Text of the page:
Transitioning Bitcoin to a proof-of-stake or pre-mined system wouldn’t be easy: To fundamentally alter the Bitcoin protocol someone would have to convince the majority of miners to agree to the new system, a tough ask when billions are at stake and the existing system works, if slowly and electrically inefficiently. The last time a change of this magnitude happened, it was not accepted universally by miners, resulting in a so-called “hard fork” that created a separate cryptocurrency called Bitcoin Cash, which itself later hard forked into Bitcoin SV, among others.
Introduce Carbon Credits or Fees
Carbon credits represent the government-sanctioned ability for a company to emit a certain amount of carbon emission into the environment. They’re often securitized, meaning they can be traded to by companies that don’t need to produce a lot of emissions to other companies that do. This incentivizes a company to produce less than its allotment—as well as penalizes those that go over. In the case of a crypto mining company, this might mean it purchases carbon credits from another company to help offset the amount of emissions it creates or switches to greener energy so it can earn a profit from selling its credits.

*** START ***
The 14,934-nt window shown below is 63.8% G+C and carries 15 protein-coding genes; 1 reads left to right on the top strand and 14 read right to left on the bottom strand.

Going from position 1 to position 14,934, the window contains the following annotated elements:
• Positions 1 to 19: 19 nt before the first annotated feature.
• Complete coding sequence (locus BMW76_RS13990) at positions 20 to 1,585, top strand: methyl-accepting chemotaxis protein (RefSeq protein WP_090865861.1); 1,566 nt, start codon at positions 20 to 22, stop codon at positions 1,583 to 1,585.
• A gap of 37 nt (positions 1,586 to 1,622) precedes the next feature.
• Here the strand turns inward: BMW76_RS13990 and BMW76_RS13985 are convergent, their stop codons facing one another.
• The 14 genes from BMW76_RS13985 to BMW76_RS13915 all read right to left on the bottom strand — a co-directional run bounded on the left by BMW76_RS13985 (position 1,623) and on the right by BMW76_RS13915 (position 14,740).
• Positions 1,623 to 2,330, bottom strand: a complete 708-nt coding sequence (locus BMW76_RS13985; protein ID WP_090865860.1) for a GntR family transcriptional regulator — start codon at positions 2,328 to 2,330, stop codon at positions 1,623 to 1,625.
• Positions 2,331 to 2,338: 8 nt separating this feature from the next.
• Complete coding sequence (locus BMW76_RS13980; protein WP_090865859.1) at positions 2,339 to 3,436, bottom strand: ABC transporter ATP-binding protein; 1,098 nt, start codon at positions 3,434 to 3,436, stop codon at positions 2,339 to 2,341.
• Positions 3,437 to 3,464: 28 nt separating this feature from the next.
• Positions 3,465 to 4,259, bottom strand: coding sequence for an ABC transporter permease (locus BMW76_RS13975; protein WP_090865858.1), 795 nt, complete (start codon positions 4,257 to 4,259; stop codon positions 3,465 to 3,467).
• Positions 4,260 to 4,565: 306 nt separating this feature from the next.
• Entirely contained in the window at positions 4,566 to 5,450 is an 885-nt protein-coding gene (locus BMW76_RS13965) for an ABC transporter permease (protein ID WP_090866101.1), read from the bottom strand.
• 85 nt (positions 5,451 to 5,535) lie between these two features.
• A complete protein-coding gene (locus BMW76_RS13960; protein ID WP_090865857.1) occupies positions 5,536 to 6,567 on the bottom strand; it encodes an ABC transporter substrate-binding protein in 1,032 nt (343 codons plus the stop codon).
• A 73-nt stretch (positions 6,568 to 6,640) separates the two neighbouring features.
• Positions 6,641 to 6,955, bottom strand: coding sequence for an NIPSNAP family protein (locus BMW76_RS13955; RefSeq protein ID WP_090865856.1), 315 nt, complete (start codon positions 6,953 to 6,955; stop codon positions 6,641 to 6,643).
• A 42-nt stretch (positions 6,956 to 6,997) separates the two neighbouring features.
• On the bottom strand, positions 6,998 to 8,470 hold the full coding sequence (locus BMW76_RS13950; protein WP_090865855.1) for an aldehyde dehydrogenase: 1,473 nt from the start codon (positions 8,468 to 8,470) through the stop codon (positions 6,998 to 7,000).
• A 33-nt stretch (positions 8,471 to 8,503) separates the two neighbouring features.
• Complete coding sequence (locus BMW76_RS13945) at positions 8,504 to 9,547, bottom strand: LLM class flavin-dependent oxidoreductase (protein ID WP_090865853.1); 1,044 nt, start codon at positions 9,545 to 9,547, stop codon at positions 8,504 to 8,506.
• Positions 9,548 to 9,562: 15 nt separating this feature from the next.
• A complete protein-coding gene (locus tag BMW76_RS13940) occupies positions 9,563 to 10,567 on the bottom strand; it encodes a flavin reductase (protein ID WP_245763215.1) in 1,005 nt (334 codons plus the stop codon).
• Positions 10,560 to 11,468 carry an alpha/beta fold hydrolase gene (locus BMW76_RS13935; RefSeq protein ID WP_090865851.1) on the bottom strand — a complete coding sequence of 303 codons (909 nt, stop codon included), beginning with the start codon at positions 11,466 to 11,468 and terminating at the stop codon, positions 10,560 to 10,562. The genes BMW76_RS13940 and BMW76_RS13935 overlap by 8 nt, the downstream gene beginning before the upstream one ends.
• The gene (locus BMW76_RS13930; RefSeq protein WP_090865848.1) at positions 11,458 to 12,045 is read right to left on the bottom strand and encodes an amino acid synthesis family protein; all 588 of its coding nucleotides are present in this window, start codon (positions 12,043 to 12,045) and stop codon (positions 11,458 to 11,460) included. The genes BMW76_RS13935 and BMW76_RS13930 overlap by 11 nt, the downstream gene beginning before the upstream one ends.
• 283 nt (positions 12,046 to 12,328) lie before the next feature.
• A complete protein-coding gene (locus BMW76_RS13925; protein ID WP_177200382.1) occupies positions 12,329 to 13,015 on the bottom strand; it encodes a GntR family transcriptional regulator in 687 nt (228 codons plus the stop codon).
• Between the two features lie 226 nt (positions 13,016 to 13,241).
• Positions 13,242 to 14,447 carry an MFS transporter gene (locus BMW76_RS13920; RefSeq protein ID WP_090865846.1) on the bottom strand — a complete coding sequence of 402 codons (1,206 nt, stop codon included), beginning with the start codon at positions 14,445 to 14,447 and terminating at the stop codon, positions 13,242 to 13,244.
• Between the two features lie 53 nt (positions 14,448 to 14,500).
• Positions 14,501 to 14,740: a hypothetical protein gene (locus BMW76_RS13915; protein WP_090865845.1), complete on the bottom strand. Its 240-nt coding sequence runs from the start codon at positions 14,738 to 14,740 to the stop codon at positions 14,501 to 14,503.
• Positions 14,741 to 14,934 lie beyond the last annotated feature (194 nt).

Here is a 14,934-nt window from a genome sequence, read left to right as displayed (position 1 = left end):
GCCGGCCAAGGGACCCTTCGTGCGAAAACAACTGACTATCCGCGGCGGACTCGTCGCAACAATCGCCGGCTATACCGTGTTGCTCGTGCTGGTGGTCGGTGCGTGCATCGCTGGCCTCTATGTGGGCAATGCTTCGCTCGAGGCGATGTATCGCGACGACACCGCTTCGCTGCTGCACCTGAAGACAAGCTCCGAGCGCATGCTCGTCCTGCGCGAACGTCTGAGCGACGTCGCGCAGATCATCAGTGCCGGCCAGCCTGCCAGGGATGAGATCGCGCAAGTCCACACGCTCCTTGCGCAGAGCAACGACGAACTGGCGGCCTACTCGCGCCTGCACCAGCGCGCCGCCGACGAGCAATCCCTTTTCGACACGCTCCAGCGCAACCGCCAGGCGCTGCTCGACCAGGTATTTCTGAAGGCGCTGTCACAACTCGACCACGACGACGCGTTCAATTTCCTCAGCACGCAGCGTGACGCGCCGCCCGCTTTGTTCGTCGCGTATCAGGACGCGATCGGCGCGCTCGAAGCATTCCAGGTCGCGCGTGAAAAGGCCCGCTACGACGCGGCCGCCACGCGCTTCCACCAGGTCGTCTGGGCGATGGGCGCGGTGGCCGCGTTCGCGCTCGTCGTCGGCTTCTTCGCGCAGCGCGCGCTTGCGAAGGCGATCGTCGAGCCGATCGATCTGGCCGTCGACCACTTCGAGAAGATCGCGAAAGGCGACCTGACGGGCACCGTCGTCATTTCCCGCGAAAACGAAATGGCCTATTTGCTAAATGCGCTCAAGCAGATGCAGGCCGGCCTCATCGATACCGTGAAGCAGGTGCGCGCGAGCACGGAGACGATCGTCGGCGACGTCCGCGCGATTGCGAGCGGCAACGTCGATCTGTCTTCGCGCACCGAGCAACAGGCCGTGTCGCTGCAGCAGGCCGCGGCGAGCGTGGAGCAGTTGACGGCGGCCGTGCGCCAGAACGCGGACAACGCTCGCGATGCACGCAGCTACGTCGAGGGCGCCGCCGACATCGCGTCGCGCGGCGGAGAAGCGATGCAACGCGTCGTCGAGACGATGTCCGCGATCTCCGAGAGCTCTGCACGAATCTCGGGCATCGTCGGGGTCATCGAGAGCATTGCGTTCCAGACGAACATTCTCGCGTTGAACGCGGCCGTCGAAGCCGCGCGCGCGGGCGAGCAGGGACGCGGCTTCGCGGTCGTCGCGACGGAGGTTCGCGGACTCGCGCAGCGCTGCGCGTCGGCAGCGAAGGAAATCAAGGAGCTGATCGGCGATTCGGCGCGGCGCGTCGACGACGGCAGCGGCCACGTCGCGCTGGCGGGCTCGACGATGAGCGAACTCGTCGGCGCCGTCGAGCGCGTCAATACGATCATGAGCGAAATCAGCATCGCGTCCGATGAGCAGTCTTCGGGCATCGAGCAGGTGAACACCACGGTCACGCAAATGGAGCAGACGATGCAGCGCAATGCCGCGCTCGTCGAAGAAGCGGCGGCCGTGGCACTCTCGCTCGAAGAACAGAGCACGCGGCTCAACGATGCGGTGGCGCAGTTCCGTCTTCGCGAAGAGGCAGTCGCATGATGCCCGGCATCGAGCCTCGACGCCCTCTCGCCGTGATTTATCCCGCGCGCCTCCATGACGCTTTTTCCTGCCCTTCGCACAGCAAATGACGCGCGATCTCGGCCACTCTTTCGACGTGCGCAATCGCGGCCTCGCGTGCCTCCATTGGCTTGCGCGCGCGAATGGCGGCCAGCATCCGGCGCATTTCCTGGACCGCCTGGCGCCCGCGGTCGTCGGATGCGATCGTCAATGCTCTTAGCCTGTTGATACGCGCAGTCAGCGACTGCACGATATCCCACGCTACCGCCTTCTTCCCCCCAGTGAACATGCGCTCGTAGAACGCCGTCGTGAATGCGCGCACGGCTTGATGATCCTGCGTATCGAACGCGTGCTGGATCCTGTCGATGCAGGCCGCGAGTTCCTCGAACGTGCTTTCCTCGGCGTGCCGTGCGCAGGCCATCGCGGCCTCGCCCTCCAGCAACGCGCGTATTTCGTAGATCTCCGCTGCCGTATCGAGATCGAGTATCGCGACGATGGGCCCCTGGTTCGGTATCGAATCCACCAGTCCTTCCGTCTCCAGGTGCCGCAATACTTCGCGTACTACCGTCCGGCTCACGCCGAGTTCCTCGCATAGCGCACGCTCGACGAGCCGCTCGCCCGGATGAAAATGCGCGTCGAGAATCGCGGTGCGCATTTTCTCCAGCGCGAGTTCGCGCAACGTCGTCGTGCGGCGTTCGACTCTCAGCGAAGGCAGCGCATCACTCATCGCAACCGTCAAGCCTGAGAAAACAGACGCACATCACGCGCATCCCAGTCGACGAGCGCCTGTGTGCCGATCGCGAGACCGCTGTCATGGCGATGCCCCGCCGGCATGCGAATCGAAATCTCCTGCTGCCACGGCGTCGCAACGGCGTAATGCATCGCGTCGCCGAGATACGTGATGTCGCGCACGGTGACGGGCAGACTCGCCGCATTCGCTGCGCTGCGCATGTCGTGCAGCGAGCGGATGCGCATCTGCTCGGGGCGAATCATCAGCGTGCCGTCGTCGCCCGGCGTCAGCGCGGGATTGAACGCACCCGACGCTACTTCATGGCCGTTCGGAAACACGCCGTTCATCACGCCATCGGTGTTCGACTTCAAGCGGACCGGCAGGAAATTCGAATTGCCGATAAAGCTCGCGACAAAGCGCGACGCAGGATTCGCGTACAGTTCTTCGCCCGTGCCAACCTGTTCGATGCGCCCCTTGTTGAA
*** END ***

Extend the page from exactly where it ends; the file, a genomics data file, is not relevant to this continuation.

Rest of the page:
“These are a tried-and-true method under a variety of programs like the Clean Air Act to get to net-zero emissions for products,” says Scott Janoe, Chairman of Environmental, Safety, and Incident Response Section at Baker Botts. “So I would see a move toward stapling credit products to Bitcoin mining and transactions to offset those emissions.”